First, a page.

Crabapple trees, a type of ornamental apple tree, are used in the home landscape or as cross-pollinating trees for commercial apple trees. The crabapple is a smaller tree that reaches a size of 15 to 20 feet tall and produces fruit that is less than 2 inches in diameter. Due to the crabapple’s smaller size, transplanting the tree is possible even after several years of growth.
Root prune your crabapple a year before transplanting. Root pruning helps to reduce the size of the root ball and improves the success of transplanting by encouraging the tree to produce feeder roots within the compact root ball. Estimate the size of your root ball by measuring the tree’s trunk with stem calipers at a height 4 feet off of the ground. Multiply the stem inch measurement by 12 to determine the size of the root ball in inches. For example, a trunk that is 2 inches wide will have a root ball that is 24 inches wide.
Drive a sharp spade into the soil in a ring around your tree’s root ball to cut through roots that extend outside of the tree’s root ball dimensions.
Mark the tree’s north side by tying a surveyor’s tape onto a branch on that side. Replant your tree orienting the same way so that the tree will not suffer sunscald.
Dig up the tree 1 year after root pruning by inserting a shovel into the ground in a ring 4 inches beyond your root pruning ring. Slip the shovel under the root ball at a depth that is two-thirds as deep as the width of the root ball. Tilt the shovel back to lift the root ball free of the ground.
Prepare a planting bed for your tree in its new location by breaking up the soil around the bed with a rototiller to a depth of 12 inches. Spread organic soil amendments such as peat moss and compost over the soil in a 4-inch layer. Mix the amendments into the soil with the rototiller. Amend the soil over a wide range to encourage the tree’s roots to develop instead of staying tightly bound in the root ball in a potted plant effect. The planting bed should be located in conditions similar to the tree’s original conditions. The tree is already adapted to these conditions and can reestablish itself quickly this way.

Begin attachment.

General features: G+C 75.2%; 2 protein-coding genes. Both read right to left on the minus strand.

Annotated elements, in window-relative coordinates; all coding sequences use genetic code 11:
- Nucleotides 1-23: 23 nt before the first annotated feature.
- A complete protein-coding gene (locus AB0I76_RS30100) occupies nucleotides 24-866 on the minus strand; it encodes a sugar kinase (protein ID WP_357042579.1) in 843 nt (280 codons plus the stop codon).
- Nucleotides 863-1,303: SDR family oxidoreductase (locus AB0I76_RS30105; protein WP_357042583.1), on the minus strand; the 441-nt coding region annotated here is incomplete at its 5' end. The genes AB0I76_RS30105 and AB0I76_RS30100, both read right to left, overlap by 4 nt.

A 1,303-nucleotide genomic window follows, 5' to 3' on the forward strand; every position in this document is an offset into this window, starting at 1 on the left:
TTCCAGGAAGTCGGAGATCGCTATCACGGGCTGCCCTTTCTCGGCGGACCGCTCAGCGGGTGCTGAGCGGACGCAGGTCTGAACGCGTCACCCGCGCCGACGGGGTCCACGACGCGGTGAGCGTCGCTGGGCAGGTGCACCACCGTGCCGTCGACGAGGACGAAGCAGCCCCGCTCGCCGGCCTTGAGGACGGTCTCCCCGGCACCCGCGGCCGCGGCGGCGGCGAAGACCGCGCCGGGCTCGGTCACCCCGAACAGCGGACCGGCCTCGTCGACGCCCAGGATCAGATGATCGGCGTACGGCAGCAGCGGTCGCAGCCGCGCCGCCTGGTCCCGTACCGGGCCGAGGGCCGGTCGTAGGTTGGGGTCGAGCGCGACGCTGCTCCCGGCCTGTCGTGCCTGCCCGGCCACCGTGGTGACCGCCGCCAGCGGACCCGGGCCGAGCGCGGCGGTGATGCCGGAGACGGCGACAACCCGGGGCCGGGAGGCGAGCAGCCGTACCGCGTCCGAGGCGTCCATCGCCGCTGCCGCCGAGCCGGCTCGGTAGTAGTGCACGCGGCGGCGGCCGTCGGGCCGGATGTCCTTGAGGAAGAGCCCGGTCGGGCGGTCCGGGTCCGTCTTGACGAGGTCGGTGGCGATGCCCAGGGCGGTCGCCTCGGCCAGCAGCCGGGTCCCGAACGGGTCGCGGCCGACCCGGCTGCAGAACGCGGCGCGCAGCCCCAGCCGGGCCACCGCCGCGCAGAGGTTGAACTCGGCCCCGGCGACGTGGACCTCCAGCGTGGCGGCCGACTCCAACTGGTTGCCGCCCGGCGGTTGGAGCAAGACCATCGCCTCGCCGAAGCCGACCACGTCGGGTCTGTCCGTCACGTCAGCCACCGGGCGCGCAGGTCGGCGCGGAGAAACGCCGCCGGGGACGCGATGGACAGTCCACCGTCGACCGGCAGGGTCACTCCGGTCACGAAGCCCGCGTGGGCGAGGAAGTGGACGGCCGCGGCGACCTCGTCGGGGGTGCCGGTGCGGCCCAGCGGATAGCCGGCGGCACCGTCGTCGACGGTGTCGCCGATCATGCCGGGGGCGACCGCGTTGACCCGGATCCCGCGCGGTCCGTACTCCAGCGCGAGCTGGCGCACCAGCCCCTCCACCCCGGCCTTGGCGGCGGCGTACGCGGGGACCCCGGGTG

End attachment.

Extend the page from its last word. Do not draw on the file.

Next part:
Dig a hole in the planting bed that is twice as wide as the root ball but no deeper. Place the tree’s root ball into the hole and fill in around the sides of the root ball a third of the way with soil. Water the root ball to release air pockets. Fill in around the sides of the roots until the hole is two-thirds of the way full of soil. Water again and then fill the planting hole the rest of the way with soil. Create a soil berm in a ring around the planting hole and water until the berm is filled with water.
Water the tree daily for the first two weeks while the tree’s roots become established. Then gradually taper off watering until you only water the tree during periods of drought.